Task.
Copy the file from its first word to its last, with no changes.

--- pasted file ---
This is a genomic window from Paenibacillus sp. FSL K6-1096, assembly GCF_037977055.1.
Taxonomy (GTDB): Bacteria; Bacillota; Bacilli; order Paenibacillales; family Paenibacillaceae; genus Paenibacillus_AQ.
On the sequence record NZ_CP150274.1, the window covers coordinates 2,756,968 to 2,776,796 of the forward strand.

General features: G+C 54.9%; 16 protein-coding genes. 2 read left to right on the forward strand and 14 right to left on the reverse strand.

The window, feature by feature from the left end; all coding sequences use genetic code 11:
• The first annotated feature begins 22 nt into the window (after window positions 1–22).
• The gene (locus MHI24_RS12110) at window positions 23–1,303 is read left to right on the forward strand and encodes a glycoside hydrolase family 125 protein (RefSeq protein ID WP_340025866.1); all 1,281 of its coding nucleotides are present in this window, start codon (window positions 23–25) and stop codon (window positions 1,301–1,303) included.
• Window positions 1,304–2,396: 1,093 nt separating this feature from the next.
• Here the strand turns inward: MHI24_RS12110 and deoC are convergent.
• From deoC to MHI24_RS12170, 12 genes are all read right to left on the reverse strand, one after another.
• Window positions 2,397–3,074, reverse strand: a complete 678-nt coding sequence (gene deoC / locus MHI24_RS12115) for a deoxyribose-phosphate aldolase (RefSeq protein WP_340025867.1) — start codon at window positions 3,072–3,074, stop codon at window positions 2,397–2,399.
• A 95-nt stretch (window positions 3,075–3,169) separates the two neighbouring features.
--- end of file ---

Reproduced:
This is a genomic window from Paenibacillus sp. FSL K6-1096, assembly GCF_037977055.1.
Taxonomy (GTDB): Bacteria; Bacillota; Bacilli; order Paenibacillales; family Paenibacillaceae; genus Paenibacillus_AQ.
On the sequence record NZ_CP150274.1, the window covers coordinates 2,756,968 to 2,776,796 of the forward strand.

General features: G+C 54.9%; 16 protein-coding genes. 2 read left to right on the forward strand and 14 right to left on the reverse strand.

The window, feature by feature from the left end; all coding sequences use genetic code 11:
• The first annotated feature begins 22 nt into the window (after window positions 1–22).
• The gene (locus MHI24_RS12110) at window positions 23–1,303 is read left to right on the forward strand and encodes a glycoside hydrolase family 125 protein (RefSeq protein ID WP_340025866.1); all 1,281 of its coding nucleotides are present in this window, start codon (window positions 23–25) and stop codon (window positions 1,301–1,303) included.
• Window positions 1,304–2,396: 1,093 nt separating this feature from the next.
• Here the strand turns inward: MHI24_RS12110 and deoC are convergent.
• From deoC to MHI24_RS12170, 12 genes are all read right to left on the reverse strand, one after another.
• Window positions 2,397–3,074, reverse strand: a complete 678-nt coding sequence (gene deoC / locus MHI24_RS12115) for a deoxyribose-phosphate aldolase (RefSeq protein WP_340025867.1) — start codon at window positions 3,072–3,074, stop codon at window positions 2,397–2,399.
• A 95-nt stretch (window positions 3,075–3,169) separates the two neighbouring features.